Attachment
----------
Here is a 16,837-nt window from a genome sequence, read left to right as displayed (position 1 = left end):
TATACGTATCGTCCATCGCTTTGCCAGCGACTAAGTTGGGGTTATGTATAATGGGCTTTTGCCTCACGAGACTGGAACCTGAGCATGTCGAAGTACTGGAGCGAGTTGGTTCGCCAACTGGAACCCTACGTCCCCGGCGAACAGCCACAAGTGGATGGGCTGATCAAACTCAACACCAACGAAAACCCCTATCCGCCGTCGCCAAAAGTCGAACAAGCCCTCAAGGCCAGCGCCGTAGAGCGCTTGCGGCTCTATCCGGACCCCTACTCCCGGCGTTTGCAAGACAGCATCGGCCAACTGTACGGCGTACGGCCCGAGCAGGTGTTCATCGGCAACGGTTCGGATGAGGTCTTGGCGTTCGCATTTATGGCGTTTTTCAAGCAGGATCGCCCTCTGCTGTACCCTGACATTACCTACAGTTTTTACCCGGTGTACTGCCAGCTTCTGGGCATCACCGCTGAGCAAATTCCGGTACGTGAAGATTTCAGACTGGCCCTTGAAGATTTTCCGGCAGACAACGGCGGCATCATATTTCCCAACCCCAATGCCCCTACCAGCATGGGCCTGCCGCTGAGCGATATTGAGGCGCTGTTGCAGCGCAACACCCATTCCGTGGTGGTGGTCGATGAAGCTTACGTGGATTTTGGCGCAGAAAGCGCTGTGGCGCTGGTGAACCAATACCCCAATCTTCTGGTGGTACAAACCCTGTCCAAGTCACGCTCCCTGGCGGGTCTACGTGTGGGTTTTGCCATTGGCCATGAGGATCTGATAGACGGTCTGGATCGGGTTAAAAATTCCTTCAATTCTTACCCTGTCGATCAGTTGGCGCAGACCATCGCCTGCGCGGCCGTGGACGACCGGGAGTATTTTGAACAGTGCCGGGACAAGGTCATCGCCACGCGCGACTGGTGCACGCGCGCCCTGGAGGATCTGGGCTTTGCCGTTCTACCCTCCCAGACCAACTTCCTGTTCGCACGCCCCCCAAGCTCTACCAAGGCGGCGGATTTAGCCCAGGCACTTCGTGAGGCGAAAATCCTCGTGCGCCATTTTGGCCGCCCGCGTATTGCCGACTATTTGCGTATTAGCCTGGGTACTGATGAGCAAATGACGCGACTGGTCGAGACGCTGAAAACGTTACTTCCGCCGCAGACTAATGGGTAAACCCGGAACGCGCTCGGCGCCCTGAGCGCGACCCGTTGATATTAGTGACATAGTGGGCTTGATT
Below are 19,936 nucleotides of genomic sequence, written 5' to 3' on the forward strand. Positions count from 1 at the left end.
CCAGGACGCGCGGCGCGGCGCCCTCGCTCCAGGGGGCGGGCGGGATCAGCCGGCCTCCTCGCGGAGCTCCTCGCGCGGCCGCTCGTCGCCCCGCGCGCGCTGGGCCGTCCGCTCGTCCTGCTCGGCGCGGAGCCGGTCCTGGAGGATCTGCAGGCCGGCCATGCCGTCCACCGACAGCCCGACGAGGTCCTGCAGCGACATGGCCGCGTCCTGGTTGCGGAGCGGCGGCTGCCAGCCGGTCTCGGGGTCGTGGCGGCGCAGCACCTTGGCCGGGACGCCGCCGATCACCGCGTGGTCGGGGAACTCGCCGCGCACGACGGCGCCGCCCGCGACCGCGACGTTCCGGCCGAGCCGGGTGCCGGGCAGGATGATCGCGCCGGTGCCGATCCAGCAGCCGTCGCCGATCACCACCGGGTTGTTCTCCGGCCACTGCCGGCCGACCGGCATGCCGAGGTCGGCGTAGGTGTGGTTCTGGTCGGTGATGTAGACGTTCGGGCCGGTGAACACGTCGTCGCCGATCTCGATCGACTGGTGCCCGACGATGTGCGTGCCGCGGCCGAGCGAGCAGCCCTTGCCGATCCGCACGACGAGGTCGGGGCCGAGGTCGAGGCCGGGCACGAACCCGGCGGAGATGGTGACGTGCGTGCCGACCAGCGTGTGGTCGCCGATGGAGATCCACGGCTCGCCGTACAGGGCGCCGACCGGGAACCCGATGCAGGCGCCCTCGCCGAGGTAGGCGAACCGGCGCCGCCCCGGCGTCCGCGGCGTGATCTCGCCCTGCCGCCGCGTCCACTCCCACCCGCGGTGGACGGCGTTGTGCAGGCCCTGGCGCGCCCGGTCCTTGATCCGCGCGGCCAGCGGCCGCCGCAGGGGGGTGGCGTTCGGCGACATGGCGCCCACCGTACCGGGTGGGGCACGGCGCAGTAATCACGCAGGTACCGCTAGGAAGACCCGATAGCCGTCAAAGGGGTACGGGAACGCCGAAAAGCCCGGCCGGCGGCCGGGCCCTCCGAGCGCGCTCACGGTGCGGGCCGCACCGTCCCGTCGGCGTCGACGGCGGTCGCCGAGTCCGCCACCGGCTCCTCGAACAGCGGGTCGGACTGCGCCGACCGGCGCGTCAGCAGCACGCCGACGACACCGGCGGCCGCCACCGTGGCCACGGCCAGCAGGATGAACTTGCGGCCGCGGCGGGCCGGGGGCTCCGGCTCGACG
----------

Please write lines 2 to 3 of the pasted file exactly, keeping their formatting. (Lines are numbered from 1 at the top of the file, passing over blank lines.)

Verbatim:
TATACGTATCGTCCATCGCTTTGCCAGCGACTAAGTTGGGGTTATGTATAATGGGCTTTTGCCTCACGAGACTGGAACCTGAGCATGTCGAAGTACTGGAGCGAGTTGGTTCGCCAACTGGAACCCTACGTCCCCGGCGAACAGCCACAAGTGGATGGGCTGATCAAACTCAACACCAACGAAAACCCCTATCCGCCGTCGCCAAAAGTCGAACAAGCCCTCAAGGCCAGCGCCGTAGAGCGCTTGCGGCTCTATCCGGACCCCTACTCCCGGCGTTTGCAAGACAGCATCGGCCAACTGTACGGCGTACGGCCCGAGCAGGTGTTCATCGGCAACGGTTCGGATGAGGTCTTGGCGTTCGCATTTATGGCGTTTTTCAAGCAGGATCGCCCTCTGCTGTACCCTGACATTACCTACAGTTTTTACCCGGTGTACTGCCAGCTTCTGGGCATCACCGCTGAGCAAATTCCGGTACGTGAAGATTTCAGACTGGCCCTTGAAGATTTTCCGGCAGACAACGGCGGCATCATATTTCCCAACCCCAATGCCCCTACCAGCATGGGCCTGCCGCTGAGCGATATTGAGGCGCTGTTGCAGCGCAACACCCATTCCGTGGTGGTGGTCGATGAAGCTTACGTGGATTTTGGCGCAGAAAGCGCTGTGGCGCTGGTGAACCAATACCCCAATCTTCTGGTGGTACAAACCCTGTCCAAGTCACGCTCCCTGGCGGGTCTACGTGTGGGTTTTGCCATTGGCCATGAGGATCTGATAGACGGTCTGGATCGGGTTAAAAATTCCTTCAATTCTTACCCTGTCGATCAGTTGGCGCAGACCATCGCCTGCGCGGCCGTGGACGACCGGGAGTATTTTGAACAGTGCCGGGACAAGGTCATCGCCACGCGCGACTGGTGCACGCGCGCCCTGGAGGATCTGGGCTTTGCCGTTCTACCCTCCCAGACCAACTTCCTGTTCGCACGCCCCCCAAGCTCTACCAAGGCGGCGGATTTAGCCCAGGCACTTCGTGAGGCGAAAATCCTCGTGCGCCATTTTGGCCGCCCGCGTATTGCCGACTATTTGCGTATTAGCCTGGGTACTGATGAGCAAATGACGCGACTGGTCGAGACGCTGAAAACGTTACTTCCGCCGCAGACTAATGGGTAAACCCGGAACGCGCTCGGCGCCCTGAGCGCGACCCGTTGATATTAGTGACATAGTGGGCTTGATT
Below are 19,936 nucleotides of genomic sequence, written 5' to 3' on the forward strand. Positions count from 1 at the left end.